Everyone is dealing with the pandemic in their own way. Some people are experiencing intense feelings of anxiety for the very first time. While many others who have been experiencing anxiety for a long time are now facing more extreme and constant feelings of anxiety that might be impacting their daily life.
Whether you’re concerned about yourself or a loved one, fears about the pandemic can take an emotional toll.
In terms of people struggling with anxiety, what are you seeing in the patients you see at the moment?
For many people, the pandemic is triggering feelings of uncertainty, a lack of control and, to an extent, a lack of information. These psychological factors add to the feeling of stress and anxiety.
The lockdown is also triggering memories and issues that many people might not have properly dealt with, such as negative feelings of uncertainty. Yes, lockdown is a huge contributing factor, however it’s more about what it’s doing for their memories that haven’t been properly processed. We see this a lot, not just with memories of uncertainty, but also memories of feeling trapped and not knowing where their future is heading.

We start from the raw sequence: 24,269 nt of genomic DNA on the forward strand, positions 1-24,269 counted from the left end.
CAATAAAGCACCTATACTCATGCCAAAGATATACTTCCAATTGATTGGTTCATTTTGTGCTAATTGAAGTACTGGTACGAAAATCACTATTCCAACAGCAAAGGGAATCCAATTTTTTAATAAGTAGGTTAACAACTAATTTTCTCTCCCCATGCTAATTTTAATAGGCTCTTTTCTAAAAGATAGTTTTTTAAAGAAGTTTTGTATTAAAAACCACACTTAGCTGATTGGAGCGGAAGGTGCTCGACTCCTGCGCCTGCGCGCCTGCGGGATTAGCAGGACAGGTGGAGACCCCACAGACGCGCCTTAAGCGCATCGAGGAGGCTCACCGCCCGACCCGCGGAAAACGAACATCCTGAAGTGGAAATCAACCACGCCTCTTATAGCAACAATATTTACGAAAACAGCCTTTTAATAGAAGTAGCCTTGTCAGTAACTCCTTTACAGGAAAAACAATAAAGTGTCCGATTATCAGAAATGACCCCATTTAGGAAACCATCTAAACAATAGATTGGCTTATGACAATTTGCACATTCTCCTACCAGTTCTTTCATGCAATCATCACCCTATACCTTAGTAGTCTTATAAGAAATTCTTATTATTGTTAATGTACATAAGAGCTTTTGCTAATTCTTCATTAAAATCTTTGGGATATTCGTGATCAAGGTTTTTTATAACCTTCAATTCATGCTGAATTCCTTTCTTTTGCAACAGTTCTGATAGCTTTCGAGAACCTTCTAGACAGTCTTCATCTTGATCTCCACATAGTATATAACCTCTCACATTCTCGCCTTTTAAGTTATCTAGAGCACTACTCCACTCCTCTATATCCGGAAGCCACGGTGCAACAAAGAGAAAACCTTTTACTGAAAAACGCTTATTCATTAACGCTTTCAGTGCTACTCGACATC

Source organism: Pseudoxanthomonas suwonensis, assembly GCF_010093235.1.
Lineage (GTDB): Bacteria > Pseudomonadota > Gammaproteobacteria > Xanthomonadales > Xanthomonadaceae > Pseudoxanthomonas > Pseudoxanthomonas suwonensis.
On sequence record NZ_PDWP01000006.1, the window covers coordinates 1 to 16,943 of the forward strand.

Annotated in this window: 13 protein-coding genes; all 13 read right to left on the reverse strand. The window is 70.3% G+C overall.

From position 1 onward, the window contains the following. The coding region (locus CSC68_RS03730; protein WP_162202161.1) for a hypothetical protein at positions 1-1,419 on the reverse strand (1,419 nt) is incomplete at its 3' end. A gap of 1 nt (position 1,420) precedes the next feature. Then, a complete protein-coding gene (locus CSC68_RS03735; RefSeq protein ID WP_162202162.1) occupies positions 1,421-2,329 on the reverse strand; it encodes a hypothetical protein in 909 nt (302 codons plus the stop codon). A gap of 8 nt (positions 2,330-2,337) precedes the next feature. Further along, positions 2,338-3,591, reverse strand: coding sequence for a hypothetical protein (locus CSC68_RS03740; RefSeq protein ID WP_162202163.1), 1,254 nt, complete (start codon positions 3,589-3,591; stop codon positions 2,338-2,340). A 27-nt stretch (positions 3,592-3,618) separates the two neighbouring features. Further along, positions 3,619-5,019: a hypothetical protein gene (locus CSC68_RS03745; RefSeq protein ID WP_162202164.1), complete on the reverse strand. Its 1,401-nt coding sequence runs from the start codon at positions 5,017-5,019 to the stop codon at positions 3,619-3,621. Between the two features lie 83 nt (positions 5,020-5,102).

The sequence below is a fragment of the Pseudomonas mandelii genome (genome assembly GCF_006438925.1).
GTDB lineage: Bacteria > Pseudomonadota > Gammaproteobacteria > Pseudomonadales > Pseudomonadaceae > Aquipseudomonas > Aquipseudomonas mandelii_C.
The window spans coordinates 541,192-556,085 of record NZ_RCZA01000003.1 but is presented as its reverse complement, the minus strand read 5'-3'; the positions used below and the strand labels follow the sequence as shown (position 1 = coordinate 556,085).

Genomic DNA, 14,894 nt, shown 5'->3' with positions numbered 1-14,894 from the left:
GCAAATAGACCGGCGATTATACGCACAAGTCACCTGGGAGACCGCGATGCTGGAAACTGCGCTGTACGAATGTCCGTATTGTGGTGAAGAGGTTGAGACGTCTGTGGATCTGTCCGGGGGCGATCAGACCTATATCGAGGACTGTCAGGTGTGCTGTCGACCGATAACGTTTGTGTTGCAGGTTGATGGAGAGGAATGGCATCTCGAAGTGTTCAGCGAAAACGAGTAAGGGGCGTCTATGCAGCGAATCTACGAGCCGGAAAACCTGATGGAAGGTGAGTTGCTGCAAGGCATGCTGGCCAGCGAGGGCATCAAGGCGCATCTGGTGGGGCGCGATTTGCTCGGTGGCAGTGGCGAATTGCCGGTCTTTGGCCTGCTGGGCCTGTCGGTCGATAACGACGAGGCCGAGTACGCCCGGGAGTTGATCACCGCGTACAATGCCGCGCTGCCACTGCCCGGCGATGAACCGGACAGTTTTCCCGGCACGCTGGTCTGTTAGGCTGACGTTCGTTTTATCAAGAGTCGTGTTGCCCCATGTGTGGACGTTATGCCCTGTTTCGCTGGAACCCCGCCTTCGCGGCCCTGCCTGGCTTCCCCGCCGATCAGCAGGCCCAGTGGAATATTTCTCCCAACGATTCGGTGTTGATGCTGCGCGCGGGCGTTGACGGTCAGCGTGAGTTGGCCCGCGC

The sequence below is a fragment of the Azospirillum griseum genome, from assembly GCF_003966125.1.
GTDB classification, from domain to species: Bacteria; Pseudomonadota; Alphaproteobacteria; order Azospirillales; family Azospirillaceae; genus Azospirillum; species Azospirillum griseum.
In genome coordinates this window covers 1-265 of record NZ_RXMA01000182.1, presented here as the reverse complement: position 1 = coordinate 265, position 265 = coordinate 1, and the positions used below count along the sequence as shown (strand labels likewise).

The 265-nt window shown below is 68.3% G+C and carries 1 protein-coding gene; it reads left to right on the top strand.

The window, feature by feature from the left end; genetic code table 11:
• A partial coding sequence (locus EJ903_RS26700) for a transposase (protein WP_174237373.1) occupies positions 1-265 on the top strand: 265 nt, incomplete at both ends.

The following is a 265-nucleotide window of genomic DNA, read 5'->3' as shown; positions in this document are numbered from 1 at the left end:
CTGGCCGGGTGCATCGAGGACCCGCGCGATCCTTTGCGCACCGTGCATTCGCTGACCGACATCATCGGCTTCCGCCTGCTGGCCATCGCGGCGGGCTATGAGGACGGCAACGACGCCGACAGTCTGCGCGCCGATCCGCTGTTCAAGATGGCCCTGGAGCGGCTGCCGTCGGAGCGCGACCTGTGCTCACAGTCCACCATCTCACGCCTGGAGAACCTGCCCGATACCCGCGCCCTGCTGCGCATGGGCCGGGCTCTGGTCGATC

If someone comes to you experiencing these symptoms, would you treat them in the same way you might in normal times or are there other treatment techniques you have introduced?
In many ways it’s about the same things. Anxiety is always about overestimating the danger while underestimating your ability to cope. We need to explore what that danger is for each person and then challenge their concerns.
During lockdown, I’ve been trying to connect whatever their issue is to the current situation and specifically to the feeling about the past that it is triggering.
I would then look at what the person can do to change, or we might go back and explore and resolve the past issue through behaviour experiments. Unfortunately, this type of activity is being made harder in the lockdown for many reasons.
Take someone who is suffering from social anxiety, which is the fear of being judged negatively in social situations and therefore avoiding them. Pre-lockdown, I would challenge the individual to get out, talk to people and observe how people are acting towards them. But right now, we can’t do that for obvious reasons. For the individual, this means they don’t get the opportunity to challenge or disconfirm a lot of the negative thoughts they’re having. As such, their safety behaviours go unchallenged and their anxieties remain the same.